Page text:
The Journal of Political Economy and Economic History
Online ISSN : 2423-9089
Print ISSN : 1347-9660
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  • Atsushi TANAKA
    2022 Volume 64 Issue 2 Pages 1-15
    Published: January 30, 2022
    Released on J-STAGE: January 30, 2024

    This paper considers the relationship between the soy‒sauce brewing industry and the regional characteristics of the Chikuho area of Fukuoka prefecture. In particular, the relationship between the soy‒sauce and coal‒mining industries is elucidated through an analysis of soy‒sauce manufacturing processes and the development of soy‒sauce sales channels in the area.

    The Konomi family was both a brewer and a landlord in this region and offers a useful case study because of its connections with the coal‒mining industry as a landlord.

    In the early 20th century, the Konomi family began extensive improvements of its soy‒sauce brewing operations, a process it completed in the mid‒1910s with the manufacture and sale of a “high‒quality soy‒sauce.”

    However, this “high‒quality soy‒sauce” was not popular among consumers at the time, and the new product did not lead to an increase in the Konomi family’s total sales. The reason for this was that the soy‒sauce did not suit consumer tastes. In other words, the improvements that had been sought did not conform to the direction being taken by the “high‒quality soy‒sauce” that was in demand in the market.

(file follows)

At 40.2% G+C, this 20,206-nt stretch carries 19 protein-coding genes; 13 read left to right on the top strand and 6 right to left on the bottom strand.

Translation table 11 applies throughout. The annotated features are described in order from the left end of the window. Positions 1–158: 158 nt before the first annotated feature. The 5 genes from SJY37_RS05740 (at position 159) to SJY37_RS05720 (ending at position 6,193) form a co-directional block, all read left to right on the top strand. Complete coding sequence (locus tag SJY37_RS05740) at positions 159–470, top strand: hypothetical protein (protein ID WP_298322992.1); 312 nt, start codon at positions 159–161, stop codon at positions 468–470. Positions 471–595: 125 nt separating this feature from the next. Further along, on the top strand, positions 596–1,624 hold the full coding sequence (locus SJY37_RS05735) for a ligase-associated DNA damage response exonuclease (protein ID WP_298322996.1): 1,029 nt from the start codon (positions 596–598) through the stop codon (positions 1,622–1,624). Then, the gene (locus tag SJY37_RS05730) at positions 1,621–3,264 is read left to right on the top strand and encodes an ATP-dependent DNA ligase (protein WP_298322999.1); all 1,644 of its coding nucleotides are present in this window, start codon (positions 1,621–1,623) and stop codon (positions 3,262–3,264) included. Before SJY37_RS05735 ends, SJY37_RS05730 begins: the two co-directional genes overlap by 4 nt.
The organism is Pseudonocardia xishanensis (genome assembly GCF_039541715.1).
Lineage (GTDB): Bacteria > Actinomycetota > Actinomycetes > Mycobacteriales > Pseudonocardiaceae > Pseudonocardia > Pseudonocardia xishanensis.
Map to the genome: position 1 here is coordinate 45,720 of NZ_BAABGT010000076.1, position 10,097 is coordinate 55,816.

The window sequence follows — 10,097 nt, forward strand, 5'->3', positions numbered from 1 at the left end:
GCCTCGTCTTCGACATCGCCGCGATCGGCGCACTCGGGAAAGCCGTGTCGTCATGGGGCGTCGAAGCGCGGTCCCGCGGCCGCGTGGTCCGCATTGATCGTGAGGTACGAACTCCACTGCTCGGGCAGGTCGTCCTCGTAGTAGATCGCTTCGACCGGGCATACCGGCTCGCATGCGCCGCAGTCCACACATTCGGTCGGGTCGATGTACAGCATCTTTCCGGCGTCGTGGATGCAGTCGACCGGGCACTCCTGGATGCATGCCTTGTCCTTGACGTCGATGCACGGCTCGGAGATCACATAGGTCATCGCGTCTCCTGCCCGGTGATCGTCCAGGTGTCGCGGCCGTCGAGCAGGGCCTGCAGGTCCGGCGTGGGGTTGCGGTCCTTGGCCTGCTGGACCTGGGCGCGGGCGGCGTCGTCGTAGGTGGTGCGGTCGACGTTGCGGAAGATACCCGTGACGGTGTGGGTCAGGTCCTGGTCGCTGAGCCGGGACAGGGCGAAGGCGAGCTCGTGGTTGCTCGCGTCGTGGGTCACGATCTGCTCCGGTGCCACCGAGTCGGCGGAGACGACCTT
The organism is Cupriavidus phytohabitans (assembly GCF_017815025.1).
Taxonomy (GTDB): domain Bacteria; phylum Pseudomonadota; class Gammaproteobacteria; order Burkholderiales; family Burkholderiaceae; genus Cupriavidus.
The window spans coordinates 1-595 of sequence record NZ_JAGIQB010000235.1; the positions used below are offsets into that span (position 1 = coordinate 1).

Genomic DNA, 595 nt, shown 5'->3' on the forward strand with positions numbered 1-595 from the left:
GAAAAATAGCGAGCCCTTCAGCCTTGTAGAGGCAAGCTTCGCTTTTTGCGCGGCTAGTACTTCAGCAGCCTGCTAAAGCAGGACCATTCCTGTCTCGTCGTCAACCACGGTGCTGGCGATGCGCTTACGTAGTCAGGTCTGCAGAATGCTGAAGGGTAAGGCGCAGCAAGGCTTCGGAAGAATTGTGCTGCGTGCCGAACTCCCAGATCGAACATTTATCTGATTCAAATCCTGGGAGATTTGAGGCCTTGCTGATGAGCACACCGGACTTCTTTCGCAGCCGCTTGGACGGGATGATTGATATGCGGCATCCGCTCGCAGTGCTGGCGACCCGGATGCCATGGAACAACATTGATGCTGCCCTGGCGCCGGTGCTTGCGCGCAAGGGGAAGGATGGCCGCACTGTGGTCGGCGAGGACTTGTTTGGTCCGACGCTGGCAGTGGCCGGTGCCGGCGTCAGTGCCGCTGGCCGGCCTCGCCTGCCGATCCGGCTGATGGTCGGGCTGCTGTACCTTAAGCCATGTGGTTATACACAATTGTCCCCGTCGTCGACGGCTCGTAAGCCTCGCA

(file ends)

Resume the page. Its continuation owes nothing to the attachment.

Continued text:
The World War I years brought soaring prices of raw materials, including soybeans and wheat, and most brewers accordingly raised their soy‒sauce prices. However, the Konomi brewery continued to keep its prices relatively low.

    This choice was influenced by the demands made by coal miners during the 1918 “coal‒miners’ rice riots” for price cuts in daily necessities. The class of coal miners that bought “the highest quality soy‒sauce” tended to prefer a sweet and viscous variety like the double‒brewed soy‒sauce produced and consumed in northern Kyushu.

    Konomi’s “high‒quality soy‒sauce” therefore met the demand of the coal miners, enabling the Konomi brewery to expand its operations.

    This case suggests family’s that it was important for regional entrepreneurs to suit the commodities they produced to regional characteristics.

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